"The Little Fockers": And they're back — the oddball Focker family, that is, complete with a new generation. Ben Stiller stars as Greg Focker, Robert De Niro as his father-in-law, and Dustin Hoffman and Barbra Streisand as his oh-so-kooky parents.
"True Grit": Charles Portis' novel about a young girl seeking retribution for her father's murder was filmed once before with John Wayne in 1969; now Joel and Ethan Coen ("No Country for Old Men") take a shot at it, with Jeff Bridges, Matt Damon and Josh Brolin starring.
"Tiny Furniture": Young indie filmmaker Lena Dunham wrote, directed and stars in this drama about a young woman just home from college who's trying to sort out her life.
"The King's Speech": Paging Oscar: Colin Firth plays the future King George VI, who must cope with a speech defect as he unexpectedly ascends to the throne of England, in this historical drama from Tom Hooper, co-starring Geoffrey Rush as the King's speech therapist and Helena Bonham Carter as his supportive wife (the eventual Queen Mum).
"Rabbit Hole": Based on the Pulitzer Prize-winning play by David Lindsay-Abaire, this drama stars Nicole Kidman and Aaron Eckhart as parents grieving the loss of a child. John Cameron Mitchell ("Hedwig and the Angry Inch") directs.
"Made in Dagenham": Sally Hawkins ("Happy-Go-Lucky") plays the leader of a group of women determined to improve conditions in the auto factory where they work in '60s England. Directed by Nigel Cole ("Calendar Girls").
Inevitably, a handful of movies won't make it to Seattle theaters until the new year, but are nonetheless Oscar-eligible for 2010. Here are some of them, with projected release dates:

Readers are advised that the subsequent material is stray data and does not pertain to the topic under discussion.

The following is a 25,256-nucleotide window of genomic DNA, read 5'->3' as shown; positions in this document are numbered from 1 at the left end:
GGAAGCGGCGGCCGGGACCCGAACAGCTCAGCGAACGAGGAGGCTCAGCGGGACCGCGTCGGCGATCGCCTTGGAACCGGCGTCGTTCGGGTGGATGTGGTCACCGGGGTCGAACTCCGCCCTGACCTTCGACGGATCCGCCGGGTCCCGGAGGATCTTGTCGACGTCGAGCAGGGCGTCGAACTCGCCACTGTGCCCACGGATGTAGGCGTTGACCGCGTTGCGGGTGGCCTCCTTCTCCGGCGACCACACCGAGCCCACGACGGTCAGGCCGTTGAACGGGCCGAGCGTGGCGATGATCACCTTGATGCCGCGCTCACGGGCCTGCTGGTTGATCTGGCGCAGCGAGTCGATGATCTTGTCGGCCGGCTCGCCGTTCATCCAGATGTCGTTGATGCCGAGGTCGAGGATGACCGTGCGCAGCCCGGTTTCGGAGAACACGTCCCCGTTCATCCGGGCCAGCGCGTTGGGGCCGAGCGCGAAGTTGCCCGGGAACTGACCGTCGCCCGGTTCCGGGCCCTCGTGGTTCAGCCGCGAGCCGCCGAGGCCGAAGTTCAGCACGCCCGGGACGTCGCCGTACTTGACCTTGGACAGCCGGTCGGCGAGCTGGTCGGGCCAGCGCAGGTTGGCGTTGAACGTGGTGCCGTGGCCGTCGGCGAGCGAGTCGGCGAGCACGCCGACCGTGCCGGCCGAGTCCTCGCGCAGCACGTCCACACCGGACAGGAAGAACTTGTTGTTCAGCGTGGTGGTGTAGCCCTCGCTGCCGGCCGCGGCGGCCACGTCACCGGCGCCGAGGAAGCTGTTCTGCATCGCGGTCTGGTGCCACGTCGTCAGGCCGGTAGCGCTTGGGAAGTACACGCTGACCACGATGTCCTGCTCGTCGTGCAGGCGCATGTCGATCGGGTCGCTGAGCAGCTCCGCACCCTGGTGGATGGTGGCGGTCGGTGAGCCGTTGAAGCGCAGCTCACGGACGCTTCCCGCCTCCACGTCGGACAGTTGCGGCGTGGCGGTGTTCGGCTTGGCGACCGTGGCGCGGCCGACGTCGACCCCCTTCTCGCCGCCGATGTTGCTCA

"Country Strong": Gwyneth Paltrow, perhaps noticing what playing a country singer did for Jeff Bridges, does the same in this drama written and directed by Shana Feste (Jan. 7).
"Somewhere": Sofia Coppola's latest follows a weary actor (Stephen Dorff) unexpectedly reunited with his young daughter (Elle Fanning) at an L.A. hotel (Jan. 7).
"Another Year": British filmmaker Mike Leigh's new drama follows that rarity on screen, a happily married couple (Jim Broadbent, Ruth Sheen). Lesley Manville, as their less-happy friend, could well be an Oscar dark horse (Jan. 21).
"Undertow": Peru's official submission for Academy Award consideration, this drama set in a seaside village had many fans when it screened earlier this year at Seattle's Lesbian & Gay Film Festival (Jan. 21).
"Enemies of the People": This British documentary, a semifinalist for the Academy Award for nonfiction film, examines the truth about Cambodia's Killing Fields and the Khmer Rouge (Jan. 21).
"The Way Back": Peter Weir's first movie since 2003's "Master and Commander," a World War II-era drama, stars Ed Harris, Jim Sturgess, Colin Farrell and the ever-wonderful Saoirse Ronan ("The Lovely Bones") (Jan. 21).
"The Illusionist": A semifinalist for the Academy Award for animated film, this near-silent French film is based on an unproduced script by Jacques Tati (Jan. 28).
"The Company Men": Ben Affleck, Chris Cooper and Tommy Lee Jones play three men "downsized" from their jobs and facing a new life in this drama from writer/director John Wells ("E.R.") (January TBD).
"Biutiful": Javier Bardem's been making the rounds of film festivals with Alejandro González Iñárritu's drama about a Barcelona man haunted by his past. It's Mexico's submission for the foreign-language film Oscar (January TBD).
"Blue Valentine": Never mind that NC-17 rating; word is that Derek Cianfrance's story of a marriage is an acting tour de force for Ryan Gosling and Michelle Williams (January TBD).
"Barney's Version": Paul Giamatti gets a colorful lead role in this Canadian adaptation of Mordecai Richler's novel (Feb. 11).
Moira Macdonald: 206-464-2725 or firstname.lastname@example.org
Sam and Sara Lucchese create handmade pasta out of their kitchen-garage adjacent to their Ballard home. Here, they illustrate the final steps in making pappardelle pasta.